This day, marks the 25th commemoration to the end of – what was undoubtedly a tragic consequence of a systemic and systematically cultivated and entrenched hatred for the Tutsi – the 1994 Genocide against the Tutsi.
We remember to honour the memory of the victims of that systematically entrenched campaign of hatred for the Tutsi in Rwanda.
We also remember to honour those sung or unsung heroes who bravely and selflessly put their lives on the line to defend the victims and fight the genocidal forces and put a decisive end to their genocidal scheme – and thus salvage the day, rescuing the survivors whose harrowing tragic tales must, undoubtedly, be constantly told and retold so to ring loud and clear to be heard, so that for posterity, and hopefully, nothing of that tragic human destruction can be allowed to repeat – but in the process, lost their own lives. May their brave and selfless souls never be forgotten!
Similarly, we also remember to equally honour those who bravely and selflessly put their lives on the line to defend the victims and to fight the genocidal forces and put a decisive end to their genocidal scheme and who, luckily, survived by the skin of their teeth albeit with everlasting wounds, physical and/or psychological or both, they have had to deal with ever since.
The post-genocide against the Tutsi trauma affects both the survivors of the genocide and, yes, truth be said, those who survived the battles in the bloody fight against the genocidal forces and the marauding murderous, genocide committing, bloodthirsty trained ‘Interahamwe’ militia, to bring to a decisive end to that tragic, dark moment, in our history.
It imaginably has been and remains tough for them, as indeed, it is for the survivors of the genocide against the Tutsi, they helped rescue. They deserve all recognition and all the support. They are everywhere, in our midst, wasting away quietly while we, consciously or unconsciously, quietly ignore them! May their bravery and selflessness, too, never be forgotten and/or taken for granted, for they started and provided the foundation for and on which Rwanda stands today, and on which we should bravely and selflessly keep building and stand to defend Rwanda, and never allow what happened twenty five years ago today, ever happen again.
Likewise, we remember as a way to weave together a collective memory and to keep that memory, however tragic it is, alive and fresh in our living memories, so it can carry and be passed on from generation to generation, failure of which, to quote the late Great Chinua Achebe, “The memory the survivors must have, otherwise their surviving would have no meaning. The knowledge that others have suffered and died. It is this memory, the memory that is necessary if surviving is going to be more than a technical thing.”
Needless to mention, consciously or not, we remember because it is a psychological process of therapy, as a way to deal with our memories, to face up to our memories – as tragic and harrowing as they might be – so we can have both the courage and conviction to move on with life; without letting the memories hold us back or work against us to negatively affect our present and effectively inhibit our progress and growth to make today and the future, better so that the past, more so, an unfortunate and tragic past, is never repeated.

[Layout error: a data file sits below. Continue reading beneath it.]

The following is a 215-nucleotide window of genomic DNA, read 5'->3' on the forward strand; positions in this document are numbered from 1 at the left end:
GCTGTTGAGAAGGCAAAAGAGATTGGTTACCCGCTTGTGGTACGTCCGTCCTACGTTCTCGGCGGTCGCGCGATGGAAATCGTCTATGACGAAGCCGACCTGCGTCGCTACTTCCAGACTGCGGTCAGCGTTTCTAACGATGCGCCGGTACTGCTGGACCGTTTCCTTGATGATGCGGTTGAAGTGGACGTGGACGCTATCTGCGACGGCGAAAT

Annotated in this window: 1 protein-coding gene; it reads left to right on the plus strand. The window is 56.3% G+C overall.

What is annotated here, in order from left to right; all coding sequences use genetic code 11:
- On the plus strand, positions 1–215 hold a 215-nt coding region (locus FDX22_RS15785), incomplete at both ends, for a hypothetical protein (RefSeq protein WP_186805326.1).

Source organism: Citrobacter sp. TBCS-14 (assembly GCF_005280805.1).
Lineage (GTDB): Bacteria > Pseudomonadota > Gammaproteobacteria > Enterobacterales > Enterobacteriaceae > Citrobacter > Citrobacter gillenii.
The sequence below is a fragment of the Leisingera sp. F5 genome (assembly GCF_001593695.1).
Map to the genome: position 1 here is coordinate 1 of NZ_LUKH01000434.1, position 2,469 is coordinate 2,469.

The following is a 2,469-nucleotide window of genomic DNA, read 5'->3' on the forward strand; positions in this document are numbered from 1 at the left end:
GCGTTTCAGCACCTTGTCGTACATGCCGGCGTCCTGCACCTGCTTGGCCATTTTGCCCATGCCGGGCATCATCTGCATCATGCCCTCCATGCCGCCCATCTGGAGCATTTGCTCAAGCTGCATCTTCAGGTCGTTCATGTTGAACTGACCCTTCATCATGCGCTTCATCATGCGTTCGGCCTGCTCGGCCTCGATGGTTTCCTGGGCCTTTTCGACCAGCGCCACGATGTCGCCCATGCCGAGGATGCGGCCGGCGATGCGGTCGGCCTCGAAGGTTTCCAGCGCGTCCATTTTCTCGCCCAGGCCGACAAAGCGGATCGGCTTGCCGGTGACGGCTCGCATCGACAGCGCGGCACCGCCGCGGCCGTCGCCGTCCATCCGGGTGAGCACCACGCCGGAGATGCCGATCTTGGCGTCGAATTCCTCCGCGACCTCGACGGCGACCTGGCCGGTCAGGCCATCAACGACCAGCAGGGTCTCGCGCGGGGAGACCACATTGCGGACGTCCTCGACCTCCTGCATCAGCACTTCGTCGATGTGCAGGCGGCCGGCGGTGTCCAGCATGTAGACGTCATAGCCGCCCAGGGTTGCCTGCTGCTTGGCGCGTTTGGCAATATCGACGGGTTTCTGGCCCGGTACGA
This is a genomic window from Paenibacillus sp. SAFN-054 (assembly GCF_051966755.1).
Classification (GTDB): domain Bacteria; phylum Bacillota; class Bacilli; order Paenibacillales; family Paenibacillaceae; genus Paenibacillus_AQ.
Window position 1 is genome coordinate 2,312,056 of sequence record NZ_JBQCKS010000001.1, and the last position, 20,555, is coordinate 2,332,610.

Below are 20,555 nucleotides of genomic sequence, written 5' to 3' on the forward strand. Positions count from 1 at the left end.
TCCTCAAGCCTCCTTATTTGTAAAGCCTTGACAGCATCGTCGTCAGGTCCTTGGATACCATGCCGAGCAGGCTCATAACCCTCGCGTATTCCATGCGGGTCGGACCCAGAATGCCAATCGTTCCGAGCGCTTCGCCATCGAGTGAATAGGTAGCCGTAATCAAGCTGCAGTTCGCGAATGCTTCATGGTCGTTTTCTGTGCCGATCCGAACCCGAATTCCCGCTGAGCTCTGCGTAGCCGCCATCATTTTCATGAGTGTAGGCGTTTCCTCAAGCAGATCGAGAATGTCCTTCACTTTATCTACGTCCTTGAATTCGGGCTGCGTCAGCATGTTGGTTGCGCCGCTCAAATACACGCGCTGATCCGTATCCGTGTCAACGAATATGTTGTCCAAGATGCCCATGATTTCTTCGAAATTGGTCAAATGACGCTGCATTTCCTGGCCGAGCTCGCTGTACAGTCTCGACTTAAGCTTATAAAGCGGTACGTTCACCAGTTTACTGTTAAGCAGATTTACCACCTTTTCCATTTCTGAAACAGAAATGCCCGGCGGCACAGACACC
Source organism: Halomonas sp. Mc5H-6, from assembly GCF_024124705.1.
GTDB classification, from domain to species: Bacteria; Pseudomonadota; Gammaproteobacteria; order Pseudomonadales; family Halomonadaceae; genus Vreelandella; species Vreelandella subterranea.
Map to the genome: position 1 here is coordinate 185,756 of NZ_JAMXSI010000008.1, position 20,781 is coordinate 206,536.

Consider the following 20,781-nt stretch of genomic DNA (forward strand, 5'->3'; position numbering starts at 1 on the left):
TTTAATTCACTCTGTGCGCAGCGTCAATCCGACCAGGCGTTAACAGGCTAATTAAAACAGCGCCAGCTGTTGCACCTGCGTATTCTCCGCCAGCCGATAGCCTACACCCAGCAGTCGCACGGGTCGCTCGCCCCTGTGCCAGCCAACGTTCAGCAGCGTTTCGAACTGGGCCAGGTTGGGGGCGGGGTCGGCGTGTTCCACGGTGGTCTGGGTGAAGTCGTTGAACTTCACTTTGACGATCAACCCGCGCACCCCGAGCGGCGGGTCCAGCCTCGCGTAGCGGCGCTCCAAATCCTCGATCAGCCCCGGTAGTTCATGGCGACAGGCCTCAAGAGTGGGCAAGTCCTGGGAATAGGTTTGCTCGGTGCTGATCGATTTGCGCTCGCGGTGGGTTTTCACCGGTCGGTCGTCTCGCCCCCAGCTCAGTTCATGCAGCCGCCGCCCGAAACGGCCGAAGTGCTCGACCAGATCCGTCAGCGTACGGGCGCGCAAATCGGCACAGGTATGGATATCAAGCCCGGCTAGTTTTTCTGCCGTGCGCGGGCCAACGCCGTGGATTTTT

We also remember for redemption and with that in mind, the following quote speaks more and louder and is apropos to the mark and the essence of remembering and speaks to the event today, the 25th commemoration against the Tutsi, “In remembrance is the secret of redemption”
It is also important to bear in mind, while we remember today, especially with the vestiges of the genocidal forces yearning to complete what they regard as “unfinished” business of a total annihilation of the Tutsis off the surface of Rwandan soil and possibly anywhere and everywhere in the world and their genocidal ideology – manifest in various forms such as the insidious attempts of genocide denial and their profound inane intent on creating a sort of moral equivalence of a ‘double’ genocide – that the struggle for liberation is never complete; it is continuous.
For each era, comes with and presents its own challenges on humanity and human freedoms and liberties and if not appropriately dealt with, vehemently struggled against and defeated, risk degenerating humanity itself into the inhumanity against humanity similar to the tragic events of 1994 in Rwanda, the memory of which we hold and refresh today by commemorating the 25th anniversary of the genocide against the Tutsi and ultimately the 25th year to its end by the brave, selfless men and women of the RPA/RPF movement, without their bravery, selfless sacrifice, suffice to say and dare emphasise, the world and Rwanda in particular, would be a completely different place today.
We remember you today. We will remember you tomorrow. We will always remember you, in silence, in speeches and, indeed, in deeds.